I’ll spare you the gory details of the next half hour, which involved me sitting on a step outside sobbing and screaming that it was my body and therefore my decision. Passerby must’ve thought I was trying to kick off a pro-choice rally. I was hysterical, to say the least, and I did raise quite a few eyebrows, but I was shameless in my fearful fury. Finally, my aunt called my grandmother.

The thing about my grandmother is that she’s not very nice – a wonderful woman, certainly, with a huge heart, but not nice. She likes to remind my cousins and me that we’re overweight, terrible drivers, and incompetent bed-makers on the regular. She nags, she complains, and she takes absolutely no shit whatsoever from anyone. I already knew what was coming when I took the phone: she would tell me to quit being a baby, grow up, and do whatever Doctor Barbie told me to do because Doctor Barbie with her chic clothes and her tape recorder can do no wrong. I braced myself for the onslaught and prepared to tell my grandmother the same thing I’d been telling my aunt all day.

I don’t remember the words Mema said to me, but I’ll never forget her tone. It was so gentle it was chilling, like talking to an invasion-of-the-body-snatchers version of my grandmother. Hearing her sound loving, encouraging, and grand-maternal made me realize this was Serious Business, and I knew what I needed to do. I still didn’t like it, but I was going to do it anyway. I was getting The Big Poke.

They emptied a bottle of numbing drops into my right eye and Doctor Barbie explained that they were going to insert a metal apparatus to hold my eye open, swab my eyeball with some kind of iodine solution to clean it, insert the needle, leave it in for a few seconds, remove the needle, swab my eye again, remove the metal apparatus, and send me on my way. They couldn’t put me under for the procedure because I had to be alert and looking in a certain direction, and although I felt very strongly that I would only be capable of doing so if I had a shot or twelve of whiskey beforehand, that was off the table too.

“There’s something I need to tell you,” I said to Doctor Barbie and her assistant, Skipper.

“What’s that?” she asked.

“When I see something coming toward my eye, I move. I don’t want to, but it’s involuntary.” I thought back to my friend Carrie attempting to do my makeup before a fraternity formal in college. “I’m very concerned that you’re going to inadvertently skewer my eye like a kebab.”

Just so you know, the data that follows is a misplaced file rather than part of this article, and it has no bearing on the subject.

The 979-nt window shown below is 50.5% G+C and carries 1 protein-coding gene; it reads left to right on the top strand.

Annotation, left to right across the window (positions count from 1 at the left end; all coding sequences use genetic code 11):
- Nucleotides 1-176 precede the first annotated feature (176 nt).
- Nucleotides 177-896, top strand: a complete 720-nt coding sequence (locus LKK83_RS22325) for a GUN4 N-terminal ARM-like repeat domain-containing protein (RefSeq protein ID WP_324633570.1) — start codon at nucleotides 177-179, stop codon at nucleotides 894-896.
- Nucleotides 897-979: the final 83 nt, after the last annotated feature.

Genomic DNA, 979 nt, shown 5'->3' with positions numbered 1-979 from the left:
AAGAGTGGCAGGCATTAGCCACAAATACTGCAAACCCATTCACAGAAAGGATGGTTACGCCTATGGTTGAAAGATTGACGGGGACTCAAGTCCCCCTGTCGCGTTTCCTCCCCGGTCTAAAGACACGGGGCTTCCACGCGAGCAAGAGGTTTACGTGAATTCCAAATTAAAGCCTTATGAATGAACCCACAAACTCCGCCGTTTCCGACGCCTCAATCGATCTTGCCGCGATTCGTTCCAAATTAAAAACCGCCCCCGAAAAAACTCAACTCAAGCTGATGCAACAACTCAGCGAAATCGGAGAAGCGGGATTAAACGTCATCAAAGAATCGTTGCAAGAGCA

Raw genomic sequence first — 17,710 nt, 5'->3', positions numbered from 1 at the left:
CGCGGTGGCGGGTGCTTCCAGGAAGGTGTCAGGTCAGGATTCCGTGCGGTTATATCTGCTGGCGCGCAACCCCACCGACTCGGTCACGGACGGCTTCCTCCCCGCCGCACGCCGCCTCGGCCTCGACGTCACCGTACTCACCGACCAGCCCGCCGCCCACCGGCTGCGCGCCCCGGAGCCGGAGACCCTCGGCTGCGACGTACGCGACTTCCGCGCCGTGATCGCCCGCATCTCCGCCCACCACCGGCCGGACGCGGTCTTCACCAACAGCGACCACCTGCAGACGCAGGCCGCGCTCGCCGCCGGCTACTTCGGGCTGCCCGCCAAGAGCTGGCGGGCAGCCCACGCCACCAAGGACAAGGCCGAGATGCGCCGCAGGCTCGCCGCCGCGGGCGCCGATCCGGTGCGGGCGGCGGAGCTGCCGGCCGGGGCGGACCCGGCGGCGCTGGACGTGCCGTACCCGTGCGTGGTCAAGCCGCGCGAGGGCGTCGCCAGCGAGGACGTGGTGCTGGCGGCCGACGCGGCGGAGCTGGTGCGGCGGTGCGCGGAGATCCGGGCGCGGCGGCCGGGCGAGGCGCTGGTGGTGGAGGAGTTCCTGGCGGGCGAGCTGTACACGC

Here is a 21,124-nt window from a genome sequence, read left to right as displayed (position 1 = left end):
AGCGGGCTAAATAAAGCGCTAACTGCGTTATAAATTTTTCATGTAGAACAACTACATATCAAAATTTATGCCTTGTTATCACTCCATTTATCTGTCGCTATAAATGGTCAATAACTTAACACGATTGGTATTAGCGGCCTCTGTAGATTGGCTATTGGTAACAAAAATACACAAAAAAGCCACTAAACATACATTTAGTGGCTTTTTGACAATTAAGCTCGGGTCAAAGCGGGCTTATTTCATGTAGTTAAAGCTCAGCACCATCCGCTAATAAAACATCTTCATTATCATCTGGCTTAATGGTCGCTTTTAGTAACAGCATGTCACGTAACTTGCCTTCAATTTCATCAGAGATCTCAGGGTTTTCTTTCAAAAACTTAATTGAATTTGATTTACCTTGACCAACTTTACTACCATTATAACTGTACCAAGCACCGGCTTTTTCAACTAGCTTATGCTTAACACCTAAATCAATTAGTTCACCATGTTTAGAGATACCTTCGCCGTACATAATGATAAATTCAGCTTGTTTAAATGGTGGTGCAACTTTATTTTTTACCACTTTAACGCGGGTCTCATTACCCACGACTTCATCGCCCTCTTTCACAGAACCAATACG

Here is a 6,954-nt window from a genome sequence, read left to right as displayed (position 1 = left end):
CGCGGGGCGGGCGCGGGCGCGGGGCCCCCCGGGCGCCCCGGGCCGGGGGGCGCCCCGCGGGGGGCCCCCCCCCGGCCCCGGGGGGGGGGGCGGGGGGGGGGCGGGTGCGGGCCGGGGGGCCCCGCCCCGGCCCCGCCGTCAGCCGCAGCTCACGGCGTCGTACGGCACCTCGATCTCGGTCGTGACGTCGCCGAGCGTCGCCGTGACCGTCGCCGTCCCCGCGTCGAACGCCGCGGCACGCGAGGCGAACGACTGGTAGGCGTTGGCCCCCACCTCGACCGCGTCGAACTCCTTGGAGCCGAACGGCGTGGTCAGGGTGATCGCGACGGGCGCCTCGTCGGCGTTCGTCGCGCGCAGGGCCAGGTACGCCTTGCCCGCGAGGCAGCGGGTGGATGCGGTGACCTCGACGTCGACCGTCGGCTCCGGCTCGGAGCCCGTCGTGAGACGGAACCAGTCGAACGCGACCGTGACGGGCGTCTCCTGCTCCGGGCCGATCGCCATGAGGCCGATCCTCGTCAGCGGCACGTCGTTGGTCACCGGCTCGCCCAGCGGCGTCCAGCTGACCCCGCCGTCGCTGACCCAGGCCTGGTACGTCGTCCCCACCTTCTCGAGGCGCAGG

“I understand. Skipper will hold your head.”

God bless you, Skipper.

Somehow, I survived. On the way home my aunt and I stopped at what passes for a Mexican restaurant in the Middle-of-Nowhere, Maryland, and ordered giant margaritas. I drank all of mine and some of hers. I don’t remember whether alcohol helped with the pain, but it helped me forget for at least a few minutes that The Big Poke wasn’t a one-and-done kind of deal; I would need another one in a month.

Chapter 6 – Aftershock

I woke up the next morning with my eye glued shut by the excess iodine solution and had a full-blown panic attack. Dr. Barbie had been very clear about what would happen if what was essentially an open wound in my eyeball got infected: another shot, this time without the numbing drops. I was terrified to touch my eye with anything. Was there a mountain spring we could drive to? Because even bottled water touches the inside of the bottle, and who’s going to vouch for that? If my eye got infected, they might as well pop it out with a spoon and throw a marble in there instead.

Mema came to my rescue with a damp paper towel and the sort of comforting and protective demeanor I would have expected from a grandma on TV, but never from her. In the months that followed, my vision improved with each injection, and so did my relationship with my grandmother. We spent a lot of time together the night before appointments and the night after. She gifted me the softest blue hand towel to unstick my eye in the morning and taught me how to care for it during the recovery period when it felt tender, itchy, and gritty all at once. Even after I moved back home to California and required shots less often, she was my rock amidst the wet macro storm. My first appointment after she passed away was very hard.


It’s been eight years since my diagnosis, and three since my last treatment. The darkness faded from view, wiggly lines have straightened back out. But I have a new friend now, a new dark grey spot, on the left this time. It’s small for now. Maybe it will stay that way. Maybe it won’t. The whole world is in quarantine thanks to the COVID-19 pandemic, so I can’t know for sure if my second eye has arrived to the wet macro party or not.

I cried at first, because being tethered to expensive eye treatments insurance doesn’t like to cover is stressful, and because it makes me feel defective. Then I grabbed my soft blue hand towel, dried my tears, and reminded myself that without my wet macro, I wouldn’t have had the time or the bond that I had with my grandmother. Even if I had the choice, I wouldn’t change it. So whatever challenges this new stage of the wet macro journey brings, bring ’em on.

</ XOXO>

[Photo credit: Daniil Kuželev via Unsplash]